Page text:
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When Bots Teach Themselves to Cheat

1 August 2019

From Wired:

Once upon a time, a bot deep in a game of tic-tac-toe figured out that making improbable moves caused its bot opponent to crash. Smart. Also sassy.

Moments when experimental bots go rogue—some would call it cheating—are not typically celebrated in scientific papers or press releases. Most AI researchers strive to avoid them, but a select few document and study these bugs in the hopes of revealing the roots of algorithmic impishness. “We don’t want to wait until these things start to appear in the real world,” says Victoria Krakovna, a research scientist at Alphabet’s DeepMind unit. Krakovna is the keeper of a crowdsourced list of AI bugs. To date, it includes more than three dozen incidents of algorithms finding loopholes in their programs or hacking their environments.

The specimens collected by Krakovna and fellow bug hunters point to a communication problem between humans and machines: Given a clear goal, an algorithm can master complex tasks, such as beating a world champion at Go. But even with logical parameters, it turns out that mathematical optimization empowers bots to develop shortcuts humans didn’t think to deem off-­limits. Teach a learning algorithm to fish, and it might just drain the lake.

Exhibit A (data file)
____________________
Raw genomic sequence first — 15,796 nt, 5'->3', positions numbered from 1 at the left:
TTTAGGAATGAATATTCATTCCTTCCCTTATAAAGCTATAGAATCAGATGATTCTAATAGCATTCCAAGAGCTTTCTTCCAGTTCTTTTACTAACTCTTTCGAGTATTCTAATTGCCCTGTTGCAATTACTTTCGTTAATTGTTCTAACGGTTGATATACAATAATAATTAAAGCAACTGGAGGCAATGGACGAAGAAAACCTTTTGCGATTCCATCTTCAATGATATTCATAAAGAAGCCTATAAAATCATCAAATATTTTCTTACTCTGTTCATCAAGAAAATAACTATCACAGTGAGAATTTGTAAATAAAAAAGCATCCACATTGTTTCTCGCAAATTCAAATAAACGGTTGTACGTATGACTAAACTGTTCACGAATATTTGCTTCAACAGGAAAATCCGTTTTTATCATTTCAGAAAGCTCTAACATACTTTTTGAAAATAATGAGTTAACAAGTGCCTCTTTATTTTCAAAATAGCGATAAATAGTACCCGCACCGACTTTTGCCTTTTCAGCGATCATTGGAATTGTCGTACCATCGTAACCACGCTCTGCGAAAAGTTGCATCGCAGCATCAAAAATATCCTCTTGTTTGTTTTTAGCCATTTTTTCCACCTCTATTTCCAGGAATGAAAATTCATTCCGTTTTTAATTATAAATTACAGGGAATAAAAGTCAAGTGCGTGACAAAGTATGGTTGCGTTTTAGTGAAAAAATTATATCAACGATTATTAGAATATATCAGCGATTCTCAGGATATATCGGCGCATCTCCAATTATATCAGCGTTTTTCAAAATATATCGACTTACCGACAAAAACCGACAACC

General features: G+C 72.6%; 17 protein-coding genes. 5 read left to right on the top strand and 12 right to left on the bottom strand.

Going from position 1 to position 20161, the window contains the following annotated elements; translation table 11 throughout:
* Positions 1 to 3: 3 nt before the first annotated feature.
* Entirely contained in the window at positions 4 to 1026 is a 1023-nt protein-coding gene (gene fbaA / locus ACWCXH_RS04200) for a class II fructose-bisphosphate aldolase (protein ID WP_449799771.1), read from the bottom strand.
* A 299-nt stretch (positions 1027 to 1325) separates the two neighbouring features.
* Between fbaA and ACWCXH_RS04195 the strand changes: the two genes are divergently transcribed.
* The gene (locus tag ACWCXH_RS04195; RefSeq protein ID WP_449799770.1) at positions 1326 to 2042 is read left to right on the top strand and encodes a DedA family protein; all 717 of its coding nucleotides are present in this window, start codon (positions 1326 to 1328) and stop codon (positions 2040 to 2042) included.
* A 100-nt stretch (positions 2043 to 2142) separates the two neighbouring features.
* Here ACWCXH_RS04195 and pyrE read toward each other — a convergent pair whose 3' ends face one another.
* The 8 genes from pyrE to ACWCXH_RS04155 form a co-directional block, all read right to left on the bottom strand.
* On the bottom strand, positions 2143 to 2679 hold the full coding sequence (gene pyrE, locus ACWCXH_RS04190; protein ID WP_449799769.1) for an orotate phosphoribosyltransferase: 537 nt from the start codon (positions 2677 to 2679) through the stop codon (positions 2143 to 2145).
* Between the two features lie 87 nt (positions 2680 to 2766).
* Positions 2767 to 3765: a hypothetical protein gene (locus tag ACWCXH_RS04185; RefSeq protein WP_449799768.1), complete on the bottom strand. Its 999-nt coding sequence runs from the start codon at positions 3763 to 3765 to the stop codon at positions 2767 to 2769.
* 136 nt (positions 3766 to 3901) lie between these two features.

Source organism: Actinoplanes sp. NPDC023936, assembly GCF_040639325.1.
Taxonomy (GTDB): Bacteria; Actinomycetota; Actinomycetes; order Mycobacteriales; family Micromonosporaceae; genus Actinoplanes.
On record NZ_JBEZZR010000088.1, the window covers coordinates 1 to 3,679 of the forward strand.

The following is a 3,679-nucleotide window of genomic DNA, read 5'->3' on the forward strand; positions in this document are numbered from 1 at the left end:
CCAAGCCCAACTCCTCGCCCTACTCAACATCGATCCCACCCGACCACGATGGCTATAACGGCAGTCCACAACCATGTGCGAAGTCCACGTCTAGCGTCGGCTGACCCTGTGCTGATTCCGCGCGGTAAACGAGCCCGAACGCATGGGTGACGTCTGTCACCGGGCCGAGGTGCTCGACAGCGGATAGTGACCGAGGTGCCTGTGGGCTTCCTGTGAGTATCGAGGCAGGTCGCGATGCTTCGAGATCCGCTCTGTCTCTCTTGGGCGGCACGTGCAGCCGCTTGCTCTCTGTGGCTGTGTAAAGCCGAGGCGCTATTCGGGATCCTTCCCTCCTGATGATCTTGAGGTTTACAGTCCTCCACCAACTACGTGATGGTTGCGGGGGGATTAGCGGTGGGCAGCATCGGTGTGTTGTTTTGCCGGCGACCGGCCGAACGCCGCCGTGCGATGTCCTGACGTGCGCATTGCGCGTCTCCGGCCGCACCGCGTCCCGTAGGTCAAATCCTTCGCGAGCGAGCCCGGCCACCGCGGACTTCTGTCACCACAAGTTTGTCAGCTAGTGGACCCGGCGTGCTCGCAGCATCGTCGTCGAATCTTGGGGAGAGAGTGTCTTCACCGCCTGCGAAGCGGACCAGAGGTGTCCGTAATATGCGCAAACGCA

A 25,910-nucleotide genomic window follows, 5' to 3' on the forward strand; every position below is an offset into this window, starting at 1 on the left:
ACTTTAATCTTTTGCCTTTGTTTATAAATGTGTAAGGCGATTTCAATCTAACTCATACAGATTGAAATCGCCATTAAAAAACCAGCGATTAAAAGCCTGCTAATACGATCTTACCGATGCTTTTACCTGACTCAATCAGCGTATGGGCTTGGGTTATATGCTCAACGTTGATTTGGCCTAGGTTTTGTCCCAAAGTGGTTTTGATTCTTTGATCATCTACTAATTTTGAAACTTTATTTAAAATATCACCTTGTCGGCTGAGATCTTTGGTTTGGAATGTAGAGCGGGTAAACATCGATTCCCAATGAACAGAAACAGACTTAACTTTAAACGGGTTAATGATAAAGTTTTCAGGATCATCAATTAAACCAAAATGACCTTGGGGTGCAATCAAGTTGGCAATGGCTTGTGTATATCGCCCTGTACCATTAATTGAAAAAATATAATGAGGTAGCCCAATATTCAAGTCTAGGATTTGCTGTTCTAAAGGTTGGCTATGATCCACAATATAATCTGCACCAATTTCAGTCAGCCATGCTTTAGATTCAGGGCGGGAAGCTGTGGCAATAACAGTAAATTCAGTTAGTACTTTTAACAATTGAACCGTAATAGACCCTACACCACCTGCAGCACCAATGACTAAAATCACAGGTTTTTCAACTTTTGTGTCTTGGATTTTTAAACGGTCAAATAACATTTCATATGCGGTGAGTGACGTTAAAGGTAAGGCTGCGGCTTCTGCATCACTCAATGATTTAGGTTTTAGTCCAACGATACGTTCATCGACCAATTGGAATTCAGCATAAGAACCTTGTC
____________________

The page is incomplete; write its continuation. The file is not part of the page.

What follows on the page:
Gaming simulations are fertile ground for bug hunting. Earlier this year, researchers at the University of Freiburg in Germany challenged a bot to score big in the Atari game Qbert. Instead of playing through the levels like a sweaty-palmed human, it invented a complicated move to trigger a flaw in the game, unlocking a shower of ill-gotten points. “Today’s algorithms do what you say, not what you meant,” says Catherine Olsson, a researcher at Google who has contributed to Krakovna’s list and keeps her own private zoo of AI bugs.

These examples may be cute, but here’s the thing: As AI systems become more powerful and pervasive, hacks could materialize on bigger stages with more consequential results. If a neural network managing an electric grid were told to save energy—DeepMind has considered just such an idea—it could cause a blackout.

“Seeing these systems be creative and do things you never thought of, you recognize their power and danger,” says Jeff Clune, a researcher at Uber’s AI lab. A recent paper that Clune coauthored, which lists 27 examples of algorithms doing unintended things, suggests future engineers will have to collaborate with, not command, their creations. “Your job is to coach the system,” he says. Embracing flashes of artificial creativity may be the solution to containing them.

. . . .

  • Infanticide: In a survival simulation, one AI species evolved to subsist on a diet of its own children.

. . . .

  • Optical Illusion: Humans teaching a gripper to grasp a ball accidentally trained it to exploit the camera angle so that it appeared successful—even when not touching the ball.

Link to the rest at Wired

Fantasy/SciFi

4 Comments to “When Bots Teach Themselves to Cheat”